I think its significant that after God created the world, the first thing he did was make a home. And not just any old home. A beautiful home, filled with love and possibility and friendship and Him. And, because every good story needs it, the tiniest potential for things to go wrong.

This is the thing about homes. As beautiful and comfortable and safe as we make them – and let’s make them as beautiful and as comfortable and as safe as we can – things go wrong. Always.

People fight or pets die or jobs are lost or children walk away. Just ask the prodigal son’s dad about children leaving nice homes. Stuff happens in homes, no matter the furnishings or the landscaping or even the love.

This is the other thing about homes, though. As much as things go wrong in them, homes are meant to be places of beauty. Sometimes, beauty is tears in the night or puppy poo on the living room floor or children sharing fears. Sometimes, beauty is hanging in there when it’s tough. Sometimes, the most beautiful thing is the hardest or the most challenging or the messiest.

Homes are meant to be beautiful and clean and safe. I wonder, though, if that means beauty over time, instead of beauty every time. I hope so.

My home isn’t perfect, not by a long shot. I can’t seem to keep up with the dusting and the furniture is ancient and the living room needs repainting and once in a while I lose my patience with the people I love and, to be honest, I’m not the best cook in the world. I can focus on any or all of those things, in the moment.

Over time, though, my hope is that people who spend time here will find some beauty in spite of it all.

If they do, it will be because of grace, mercy, and forgiveness.

He made a beautiful home, way back then, and He says he’s making us another one, so I think beautiful homes must be important.


Faith is living without all the answers to the why questions.

That’s what the preacher said, the other Sunday, and I wrote it down so I could remember to think on it a bit.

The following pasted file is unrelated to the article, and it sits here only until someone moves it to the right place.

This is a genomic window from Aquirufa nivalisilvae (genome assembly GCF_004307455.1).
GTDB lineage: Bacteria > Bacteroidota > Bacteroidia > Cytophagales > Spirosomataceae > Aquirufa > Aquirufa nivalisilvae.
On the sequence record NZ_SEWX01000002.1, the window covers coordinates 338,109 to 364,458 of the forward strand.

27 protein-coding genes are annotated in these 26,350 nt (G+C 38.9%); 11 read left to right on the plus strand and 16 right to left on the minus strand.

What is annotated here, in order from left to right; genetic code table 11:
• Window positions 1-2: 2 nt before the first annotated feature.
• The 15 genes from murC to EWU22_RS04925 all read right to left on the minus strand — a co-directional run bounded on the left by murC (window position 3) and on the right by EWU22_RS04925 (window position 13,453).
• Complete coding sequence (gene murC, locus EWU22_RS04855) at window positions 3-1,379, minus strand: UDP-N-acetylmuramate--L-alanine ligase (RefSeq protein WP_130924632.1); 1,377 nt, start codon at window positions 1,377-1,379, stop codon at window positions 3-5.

I do have questions. I want to know why Jian Ghomeshi?, and why Ferguson?, and why slavery?, and why ebola? It’s hard to put those things together on the same shelf as God loves and Jesus saves, you know?

I wish the world was better. I wish we lived better in the world. I wish the horror and sadness and evil would stop. Just stop.

If I’m honest, my faith is pretty wobbly, most of the time. It’s there, and I’m thankful for it. But it’s tinier than the tiniest mustard seed most days, and I haven’t moved many mountains.

But when the why’s begin to overwhelm and the questions shout, I try to remember these things:

Why such aching beauty?

Why so many selfless people?

Why children’s smiles and goodnight hugs and clean kitchens?

Why Christmas and music and art and homemade cookies?

Why parents and heritage and the seasons’ changing glories?

Why grace?

These why’s haunt me, almost more than the tragedies out there in the world. I have been gifted with all of these good things, but I forget so often the wonderfulness of them. I let them slip through my hands like they are sand instead of diamonds, and I miss the treasure.

Why have I been so adorned?

This is my faith as much as anything. To accept the good gifts and to be thankful, even as the world groans around me.


Life is a journey of beautiful contradiction and fortunate misstep. I am not where I set out to be, all those years ago, thank God.

Life is hard and sad, by times, but would you read a story that never posed a problem to solve or a tragedy to overcome? I’m learning there is a beautiful grace in hard and sad and while I don’t wish for the tough times ahead, I know they will find me.